Lancelot is a peculiar man with a contradictory nature: he likes to hurt people and is cruel; yet he fell in love with Guenever because he had hurt her.
Lancelot is one of the most complex characters in this novel—more so than Arthur.
When Arthur and Lancelot arrive in England, Lancelot quickly realizes Guenever would come between them: he sees her kiss Arthur and feels his entrails in knots. The next day, he asks Arthur if he might have leave from court, to quest and to use his Might for Right. In truth, Lancelot knows he needs to be away from Guenever, but Arthur grants him leave all the same.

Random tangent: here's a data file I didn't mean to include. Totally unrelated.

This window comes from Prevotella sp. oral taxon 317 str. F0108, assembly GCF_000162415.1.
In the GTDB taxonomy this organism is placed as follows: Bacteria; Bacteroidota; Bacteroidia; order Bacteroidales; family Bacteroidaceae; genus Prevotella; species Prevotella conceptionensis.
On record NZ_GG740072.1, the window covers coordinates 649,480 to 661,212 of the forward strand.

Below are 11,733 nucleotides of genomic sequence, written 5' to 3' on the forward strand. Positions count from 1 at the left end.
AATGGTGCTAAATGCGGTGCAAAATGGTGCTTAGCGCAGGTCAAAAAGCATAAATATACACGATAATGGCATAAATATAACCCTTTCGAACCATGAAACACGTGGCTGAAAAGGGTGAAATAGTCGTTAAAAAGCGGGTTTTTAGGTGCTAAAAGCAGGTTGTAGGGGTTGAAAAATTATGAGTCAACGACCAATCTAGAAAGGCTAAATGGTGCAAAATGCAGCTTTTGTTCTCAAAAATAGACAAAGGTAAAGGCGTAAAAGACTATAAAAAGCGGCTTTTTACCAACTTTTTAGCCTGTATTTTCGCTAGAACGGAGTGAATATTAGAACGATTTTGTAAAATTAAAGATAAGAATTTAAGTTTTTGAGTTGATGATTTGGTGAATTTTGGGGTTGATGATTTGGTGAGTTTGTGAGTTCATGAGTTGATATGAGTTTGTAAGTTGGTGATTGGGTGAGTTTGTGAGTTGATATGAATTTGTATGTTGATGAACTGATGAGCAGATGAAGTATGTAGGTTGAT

White shows that it is inevitable that Lancelot and Guenever will betray Arthur—it is only time until they do. Thus the origin of Lancelot's questing is not purity, but rather to avoid an unavoidable betrayal. His questing—like all quests, the novel suggests—is futile.